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Feb 26, 2020

How to deal with jealousy in the classroom.

Jealousy is an emotion that could easily come into student’s school life, since unintentionally, school can be a competitive environment. Unhealthy competition for good grades, comparison with their schoolmates, spoiling, or overprotection are a few of the reasons that jealousy could flourish and manifest itself in loud shouts, fits, and cries for attention. Most probably we've all been there… But what can we actually do in order to not only deal with symptoms, but also alleviate the source of it?

1/ Listen up.
First of all, make sure you understand completely how your student is feeling by observing his behavior, and listening up to everything he has to say when talking about it. In most cases, envious behavior is rooted from deep within. In other cases, a child may have a lower self esteem and confidence, and be unsure about his positive aspects. No matter what, make sure your are very familiar with each case, as each case needs different sort of attention and treatment.


2/ Turn envious behavior into creativity and ambition.
Help your student turn their negativity and bad feelings to positivity, by making them see the potential that they themselves have. Start by stating all their positive aspects and strong parts, and later by finding fun ways to get better at what they lack. Every child is an artist of some sort, so especially when it comes to drama or music, discovering their ‘thing’ will be an easy job. Remember to reward their efforts by noticing and stating their development, and not as much with materialistic sorts.


3/ Withhold from comparison.
Comparing students do not help them work harder, it only devalues them, and fuels their resentment.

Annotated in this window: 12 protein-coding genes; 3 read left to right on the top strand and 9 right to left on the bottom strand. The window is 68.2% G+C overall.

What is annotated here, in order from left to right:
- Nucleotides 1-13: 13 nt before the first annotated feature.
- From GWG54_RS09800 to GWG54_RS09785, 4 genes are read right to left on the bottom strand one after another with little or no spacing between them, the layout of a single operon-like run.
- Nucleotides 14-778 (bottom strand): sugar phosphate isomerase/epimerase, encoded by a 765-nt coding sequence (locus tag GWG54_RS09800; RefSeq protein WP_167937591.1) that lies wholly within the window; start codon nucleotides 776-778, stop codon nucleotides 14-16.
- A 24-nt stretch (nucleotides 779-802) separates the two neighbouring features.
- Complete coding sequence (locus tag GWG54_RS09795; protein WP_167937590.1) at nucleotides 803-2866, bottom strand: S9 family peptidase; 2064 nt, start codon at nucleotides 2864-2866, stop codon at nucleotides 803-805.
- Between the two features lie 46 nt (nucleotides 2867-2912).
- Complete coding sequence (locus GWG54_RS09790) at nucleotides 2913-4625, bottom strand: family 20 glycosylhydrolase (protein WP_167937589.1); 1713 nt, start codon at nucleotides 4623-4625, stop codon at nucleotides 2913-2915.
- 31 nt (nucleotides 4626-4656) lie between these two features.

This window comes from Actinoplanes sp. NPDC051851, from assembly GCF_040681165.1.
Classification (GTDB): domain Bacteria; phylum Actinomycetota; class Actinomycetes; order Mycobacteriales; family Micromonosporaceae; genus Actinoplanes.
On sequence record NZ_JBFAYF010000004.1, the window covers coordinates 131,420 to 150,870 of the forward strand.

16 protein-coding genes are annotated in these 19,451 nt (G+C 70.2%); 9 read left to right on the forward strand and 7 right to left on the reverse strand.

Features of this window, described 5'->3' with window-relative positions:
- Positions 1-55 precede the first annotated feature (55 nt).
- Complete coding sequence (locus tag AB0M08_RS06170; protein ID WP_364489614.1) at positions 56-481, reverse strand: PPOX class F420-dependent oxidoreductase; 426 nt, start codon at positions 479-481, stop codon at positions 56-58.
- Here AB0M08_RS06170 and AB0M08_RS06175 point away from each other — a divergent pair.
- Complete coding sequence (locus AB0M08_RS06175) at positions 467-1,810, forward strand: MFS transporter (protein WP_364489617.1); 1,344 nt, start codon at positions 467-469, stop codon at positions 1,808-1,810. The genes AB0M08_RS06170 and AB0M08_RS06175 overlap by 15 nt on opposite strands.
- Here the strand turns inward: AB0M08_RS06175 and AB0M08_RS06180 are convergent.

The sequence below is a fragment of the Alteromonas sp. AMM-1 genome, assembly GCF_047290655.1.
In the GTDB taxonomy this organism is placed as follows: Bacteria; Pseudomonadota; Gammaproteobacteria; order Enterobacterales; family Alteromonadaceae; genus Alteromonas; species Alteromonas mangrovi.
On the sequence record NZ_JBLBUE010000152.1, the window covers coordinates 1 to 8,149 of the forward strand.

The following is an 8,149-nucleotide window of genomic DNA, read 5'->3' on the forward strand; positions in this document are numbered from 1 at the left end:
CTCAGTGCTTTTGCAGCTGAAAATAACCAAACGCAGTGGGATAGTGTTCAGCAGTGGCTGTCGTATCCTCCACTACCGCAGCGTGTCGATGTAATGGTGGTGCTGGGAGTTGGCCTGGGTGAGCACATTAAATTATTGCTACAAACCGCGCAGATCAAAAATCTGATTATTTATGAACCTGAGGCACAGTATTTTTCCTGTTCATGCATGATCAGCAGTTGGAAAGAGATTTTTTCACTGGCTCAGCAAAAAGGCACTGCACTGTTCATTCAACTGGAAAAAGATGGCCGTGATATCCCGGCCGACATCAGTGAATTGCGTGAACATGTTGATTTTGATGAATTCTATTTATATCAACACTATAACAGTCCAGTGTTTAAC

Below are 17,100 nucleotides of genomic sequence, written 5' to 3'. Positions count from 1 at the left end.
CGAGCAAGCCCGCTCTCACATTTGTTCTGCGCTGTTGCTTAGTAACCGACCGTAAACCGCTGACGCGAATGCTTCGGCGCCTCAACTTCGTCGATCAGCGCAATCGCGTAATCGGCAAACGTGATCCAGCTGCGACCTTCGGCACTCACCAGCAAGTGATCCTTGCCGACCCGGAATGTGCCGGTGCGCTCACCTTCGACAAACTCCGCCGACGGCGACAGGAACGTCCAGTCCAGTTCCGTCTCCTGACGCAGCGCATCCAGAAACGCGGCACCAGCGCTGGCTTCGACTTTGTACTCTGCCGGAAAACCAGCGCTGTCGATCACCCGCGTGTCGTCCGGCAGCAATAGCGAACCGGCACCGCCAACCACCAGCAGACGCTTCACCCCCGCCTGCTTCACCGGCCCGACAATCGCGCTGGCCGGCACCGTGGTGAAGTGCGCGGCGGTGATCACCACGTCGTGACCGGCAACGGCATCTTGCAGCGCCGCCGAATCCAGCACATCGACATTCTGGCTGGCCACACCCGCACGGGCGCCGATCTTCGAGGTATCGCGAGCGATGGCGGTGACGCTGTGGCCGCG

Especially in dramatics, always point out that there is no wrong and right way of performing things, and that the classroom is a safe space where they can try out new ideas. 

 

4/ Foster a unique characteristic in each student.

Students love to hear about their strengths, and all the things they do right. Nurture their confidence by pointing and developing a unique to each student characteristic. For example, it could be something regarding their temperament, work ethics, imagination, courage, sense of sharing. Once again, comparing grades, or counting wins are counter productive.


5/ Cooperative behavior is the key.
Simple, yet effective. Mold you students in a way that they support each other. Give them moments to share, help them to work together, and value their efforts. Once they notice your approval, they will repeat this behavior. Exercises and games that require everyone’s involvement is always a good start, as well as games with no exclusions or separate winners. 
Always remember that your close involvement makes a huge difference, and that you are the ultimate example of behavior. Show them your best self, because that is the only one they deserve.

See you in the classroom 

Danay Bouzala, Director of Drama

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